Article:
New York’s Unethical Treatment of Countless Corpses

Connor Borden, Contributing Writer

The largest communal grave in the United States is not located near a Civil War battlefield, nor Arlington Cemetery or its like, but rather here in New York. Across the channel from the Bronx’s City Island, a small uninhabited island holds New York City’s ghastliest secret. Close to one million corpses push up the dirt in Potter’s Field, buried by the hands of Riker’s finest. The site, composed of the homeless, stillborn children and loved ones of those unable to pay for their own burial ceremony, shrouds itself in mystery, legend and secrecy. Until July of last year, families of those deceased were unable to visit. To this day, photographers and those unassociated with the dead are still barred from entering.

Infamous for their poor mortuary practices, the Correctional Department and the morgues responsible for tagging and cataloguing corpses continue to butcher burials and disrespect the deceased. In 1993, the stillborn daughter of Laurie Grant became untraceable after Grant signed over the burial rights to the city. Five years ago, she discovered her baby rests in the same grave with almost 1,000 other babies in small, stacked boxes. More recently, Katrina DeJesus attempted to visit her baby buried at Hart Island for the past 12 years. Upon boarding the ferry, the captain informed her that they could not find her baby. These instances are two of many in which New York City’s postmortem operations fall short of properly and respectfully performing burials. Every human being has a fundamental right to reverence. It is not a privilege, it is not something that can be bought, it is not something accompanying social status. The dead must be allowed to rest.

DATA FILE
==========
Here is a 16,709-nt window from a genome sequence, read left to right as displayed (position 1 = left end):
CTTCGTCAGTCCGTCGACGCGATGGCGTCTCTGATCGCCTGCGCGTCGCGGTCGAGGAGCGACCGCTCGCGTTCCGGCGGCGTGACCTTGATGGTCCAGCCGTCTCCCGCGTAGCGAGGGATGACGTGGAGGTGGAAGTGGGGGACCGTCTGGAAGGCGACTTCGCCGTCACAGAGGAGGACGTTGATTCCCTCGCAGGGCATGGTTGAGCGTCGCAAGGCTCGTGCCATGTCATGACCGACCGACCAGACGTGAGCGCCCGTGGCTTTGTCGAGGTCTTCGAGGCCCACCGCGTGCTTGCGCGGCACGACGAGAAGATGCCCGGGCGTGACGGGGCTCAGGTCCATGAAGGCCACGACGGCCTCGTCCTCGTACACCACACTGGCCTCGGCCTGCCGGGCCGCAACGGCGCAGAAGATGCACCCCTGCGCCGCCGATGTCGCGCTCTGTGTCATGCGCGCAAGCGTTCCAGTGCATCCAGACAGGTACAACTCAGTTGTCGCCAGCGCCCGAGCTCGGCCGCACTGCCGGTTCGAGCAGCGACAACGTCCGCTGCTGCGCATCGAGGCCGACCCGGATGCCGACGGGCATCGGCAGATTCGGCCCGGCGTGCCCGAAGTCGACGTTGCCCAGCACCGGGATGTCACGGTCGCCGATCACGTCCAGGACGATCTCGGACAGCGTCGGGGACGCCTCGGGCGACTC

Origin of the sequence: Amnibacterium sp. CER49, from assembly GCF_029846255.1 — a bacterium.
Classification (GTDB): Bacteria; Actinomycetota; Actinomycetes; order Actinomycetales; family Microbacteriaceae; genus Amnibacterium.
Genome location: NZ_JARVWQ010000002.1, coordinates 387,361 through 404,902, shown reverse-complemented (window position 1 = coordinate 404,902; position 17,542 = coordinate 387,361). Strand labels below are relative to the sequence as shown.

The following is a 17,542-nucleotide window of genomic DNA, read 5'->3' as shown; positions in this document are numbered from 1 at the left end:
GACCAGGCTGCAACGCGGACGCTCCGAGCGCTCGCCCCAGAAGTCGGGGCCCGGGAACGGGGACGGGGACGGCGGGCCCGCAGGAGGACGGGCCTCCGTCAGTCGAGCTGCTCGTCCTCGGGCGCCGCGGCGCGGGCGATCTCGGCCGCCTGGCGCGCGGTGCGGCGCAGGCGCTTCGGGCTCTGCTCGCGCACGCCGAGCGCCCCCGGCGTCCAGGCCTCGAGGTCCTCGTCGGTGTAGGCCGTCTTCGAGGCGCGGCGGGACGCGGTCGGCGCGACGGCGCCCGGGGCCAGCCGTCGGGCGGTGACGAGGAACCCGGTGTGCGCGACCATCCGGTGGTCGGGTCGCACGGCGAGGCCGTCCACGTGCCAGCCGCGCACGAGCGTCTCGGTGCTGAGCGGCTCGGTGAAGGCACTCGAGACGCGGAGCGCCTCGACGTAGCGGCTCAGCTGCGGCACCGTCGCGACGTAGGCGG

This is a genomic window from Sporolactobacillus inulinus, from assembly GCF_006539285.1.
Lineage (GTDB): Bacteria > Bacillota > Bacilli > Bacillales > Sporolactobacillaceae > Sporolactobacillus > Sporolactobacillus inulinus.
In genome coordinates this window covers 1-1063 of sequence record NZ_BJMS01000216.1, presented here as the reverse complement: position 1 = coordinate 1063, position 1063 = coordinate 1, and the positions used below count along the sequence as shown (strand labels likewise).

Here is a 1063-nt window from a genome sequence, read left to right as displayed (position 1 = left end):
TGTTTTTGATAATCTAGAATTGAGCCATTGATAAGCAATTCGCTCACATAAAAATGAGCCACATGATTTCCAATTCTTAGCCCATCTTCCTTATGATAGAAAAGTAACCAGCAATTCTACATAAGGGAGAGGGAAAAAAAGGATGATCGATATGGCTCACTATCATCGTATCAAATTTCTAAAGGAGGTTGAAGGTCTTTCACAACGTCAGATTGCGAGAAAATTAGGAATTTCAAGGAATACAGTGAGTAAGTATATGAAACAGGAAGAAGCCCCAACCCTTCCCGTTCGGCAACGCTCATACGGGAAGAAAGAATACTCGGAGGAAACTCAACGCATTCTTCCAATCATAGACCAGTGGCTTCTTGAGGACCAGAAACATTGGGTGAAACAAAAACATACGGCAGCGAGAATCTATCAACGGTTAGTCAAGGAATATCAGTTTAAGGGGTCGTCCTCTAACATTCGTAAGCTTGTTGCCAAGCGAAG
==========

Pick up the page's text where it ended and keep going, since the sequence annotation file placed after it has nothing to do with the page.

This negligence speaks to the lack of respect allowed to the poor and disenfranchised of New York. In life and in death, the city heaps disadvantages and hardships onto those of a low socioeconomic status. Yet one’s financial state does not exclude them from humanity or empathy. In 2014, the body of a deceased woman, Rebecca Alper, could not be found. The city dug up over 200 bodies only to discover that the woman buried in Alper’s box was not her. As it turned out, Alper’s corpse had been cremated by accident. This behavior constitutes a blatant and fraudulent violation of human rights. A human being does not lose their bodily autonomy after death. The right to one’s own body is passed on posthumously to a loved one to respect one’s will.

A person maintains a right to bodily integrity after death. New York’s treatment of the poor and burdened represents a larger issue of robbing humans of their bodily autonomy. The city desperately needs to intervene in current burial practice in order to give every person a proper passage.

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Opinions expressed on the editorial pages are not necessarily those of WSN, and our publication of opinions is not an endorsement of them.

A version of this article appeared in the Monday, April 11 print edition. Email Connor Borden at [email protected]

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